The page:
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"We have learnt that cavalry of every "description is as necessary a component of an army as it ever was, but that it must "be handled and organized in a new fash❝ion. At present our cavalry leaders are "but mere apprentices, and the glorious arm "at their disposal was in the recent campaign "rather an incumbrance to the army than "otherwise. In the intervals between the "battles, the light cavalry very imperfectly "performed their duty as purveyors of intel"ligence, and on the day of battle, the "chief object of every one appeared to be to get our squadrons out of the way, both of "harm and of the other branches of the ser"vice. It is very evident that masses of cavalry will for the future be only used ex"ceptionally, and that they must be kept in 66 reserve until the decisive moment. * By a sudden swoop on the flank, however, or even a direct attack, where from "the nature of the ground, the enemy's fire

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cannot take effect until within 200 yards'

distance, great things are still to be effected. "In the concluding battle of our sham cam"paign, we had a proof of this. A body of cav"alry suddenly appeared on the brow of a hill "and dashed at the skirmishers of the 42nd "Highlanders, who, startled at the appari"tion, hastily proceeded to form rallying squares. The dragoons were, however, 'upon them before they could complete "the movement, and had the contest been "a real one, would have sabred them to a man. The Highlanders have been "blamed for forming squares. They ought, it "is said, to have remained steady, and have "trusted to the effect of their fire. Setting aside, however, the moral effect of the sudden appearance of a body of horsemen "charging down at full speed, the High"landers could not at the outside have fired more than twice, and that hurriedly, and, "under any circumstances, they would have "been annihilated."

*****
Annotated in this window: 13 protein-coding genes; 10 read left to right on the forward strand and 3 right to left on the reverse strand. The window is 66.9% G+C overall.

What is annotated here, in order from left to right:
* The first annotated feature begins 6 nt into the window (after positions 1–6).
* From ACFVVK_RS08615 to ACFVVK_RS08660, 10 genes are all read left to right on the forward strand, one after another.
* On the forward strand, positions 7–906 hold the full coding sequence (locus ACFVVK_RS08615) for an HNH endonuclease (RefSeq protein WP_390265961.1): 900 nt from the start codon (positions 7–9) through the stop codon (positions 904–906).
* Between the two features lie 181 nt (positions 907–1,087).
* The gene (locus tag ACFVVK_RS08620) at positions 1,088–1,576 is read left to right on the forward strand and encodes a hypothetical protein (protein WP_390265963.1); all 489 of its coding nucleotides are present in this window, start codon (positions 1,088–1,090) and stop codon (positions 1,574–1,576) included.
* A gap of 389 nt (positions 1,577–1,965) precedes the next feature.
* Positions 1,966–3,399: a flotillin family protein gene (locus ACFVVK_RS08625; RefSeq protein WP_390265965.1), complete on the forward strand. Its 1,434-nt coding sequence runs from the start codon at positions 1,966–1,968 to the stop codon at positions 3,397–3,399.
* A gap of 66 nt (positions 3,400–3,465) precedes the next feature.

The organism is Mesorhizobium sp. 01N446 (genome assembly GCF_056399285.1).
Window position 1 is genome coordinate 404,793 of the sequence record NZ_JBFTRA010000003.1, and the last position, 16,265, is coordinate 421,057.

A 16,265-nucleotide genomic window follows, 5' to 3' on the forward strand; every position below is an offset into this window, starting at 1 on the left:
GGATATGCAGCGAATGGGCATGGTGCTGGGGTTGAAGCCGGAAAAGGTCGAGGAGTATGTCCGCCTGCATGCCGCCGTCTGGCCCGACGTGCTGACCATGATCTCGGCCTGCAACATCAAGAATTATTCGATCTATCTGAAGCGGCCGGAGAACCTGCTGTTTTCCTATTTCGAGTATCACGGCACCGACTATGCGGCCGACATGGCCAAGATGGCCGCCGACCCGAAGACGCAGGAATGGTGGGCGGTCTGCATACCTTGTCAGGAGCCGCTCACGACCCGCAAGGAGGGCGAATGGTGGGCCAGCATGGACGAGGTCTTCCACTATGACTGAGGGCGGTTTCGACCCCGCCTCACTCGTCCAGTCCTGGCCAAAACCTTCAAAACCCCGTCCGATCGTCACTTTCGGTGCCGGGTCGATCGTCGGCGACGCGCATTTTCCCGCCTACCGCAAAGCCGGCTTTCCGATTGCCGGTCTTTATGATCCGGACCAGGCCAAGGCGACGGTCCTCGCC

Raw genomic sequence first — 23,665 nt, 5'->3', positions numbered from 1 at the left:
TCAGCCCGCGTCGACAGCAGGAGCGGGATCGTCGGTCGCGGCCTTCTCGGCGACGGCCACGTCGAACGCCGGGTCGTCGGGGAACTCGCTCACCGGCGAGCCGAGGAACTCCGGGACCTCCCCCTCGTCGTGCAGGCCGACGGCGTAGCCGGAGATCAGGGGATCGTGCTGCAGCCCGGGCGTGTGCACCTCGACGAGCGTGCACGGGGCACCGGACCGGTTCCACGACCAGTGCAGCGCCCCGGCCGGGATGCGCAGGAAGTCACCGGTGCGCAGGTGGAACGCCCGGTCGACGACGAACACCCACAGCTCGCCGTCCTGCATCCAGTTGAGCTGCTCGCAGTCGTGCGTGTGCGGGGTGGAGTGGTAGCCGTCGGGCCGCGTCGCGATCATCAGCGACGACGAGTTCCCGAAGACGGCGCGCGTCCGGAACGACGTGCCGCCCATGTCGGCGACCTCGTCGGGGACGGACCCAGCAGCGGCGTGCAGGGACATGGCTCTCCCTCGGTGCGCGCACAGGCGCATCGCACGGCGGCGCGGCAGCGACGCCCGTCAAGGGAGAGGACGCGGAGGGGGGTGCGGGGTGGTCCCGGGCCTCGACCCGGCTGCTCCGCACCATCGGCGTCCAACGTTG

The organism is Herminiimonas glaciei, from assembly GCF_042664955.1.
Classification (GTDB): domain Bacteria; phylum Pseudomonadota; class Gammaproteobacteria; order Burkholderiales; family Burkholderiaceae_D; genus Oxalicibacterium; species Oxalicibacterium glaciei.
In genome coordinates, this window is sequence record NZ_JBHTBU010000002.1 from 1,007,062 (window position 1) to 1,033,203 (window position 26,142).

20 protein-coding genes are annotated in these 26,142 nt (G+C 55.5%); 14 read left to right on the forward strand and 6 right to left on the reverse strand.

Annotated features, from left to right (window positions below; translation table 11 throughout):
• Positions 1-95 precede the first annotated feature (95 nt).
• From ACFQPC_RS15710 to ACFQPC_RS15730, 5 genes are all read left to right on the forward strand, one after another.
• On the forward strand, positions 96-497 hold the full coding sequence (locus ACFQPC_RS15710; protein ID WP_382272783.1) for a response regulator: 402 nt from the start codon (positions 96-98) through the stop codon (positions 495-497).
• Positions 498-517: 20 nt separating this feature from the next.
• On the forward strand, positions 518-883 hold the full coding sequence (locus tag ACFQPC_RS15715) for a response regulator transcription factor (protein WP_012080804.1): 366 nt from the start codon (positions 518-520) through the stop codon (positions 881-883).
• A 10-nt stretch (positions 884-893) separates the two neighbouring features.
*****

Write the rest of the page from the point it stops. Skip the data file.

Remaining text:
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The above is the most common theory on this subject. We will now quote an account of the French cavalry charges at Sedan, from a letter received by the writer of this article from a distinguished officer who was with the Prussian army during the earlier battles of the war. This officer, who has himself seen much service, says:

"The question of cavalry charging infan"try with breech-loaders is, I think, settled "conclusively by this campaign. Whereever it has been tried-by the 8th and 9th "French cuirassiers at Woerth, by the 7th 'Prussian cuirassiers at Vionville, on the "16th of August, or by the two French "Light Cavalry brigades on their extreme left "at Sedan-the result has been the same66 a fearful loss of life with no result what

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"be no greater calumny than to say they "did not charge home. General Sheridan as

"thirty hours after, while the dead men and "horses all lay there, so that I formed as "correct an idea of it as if I had seen it."sured me they behaved most nobly, coming "up again and again at the signal to charge.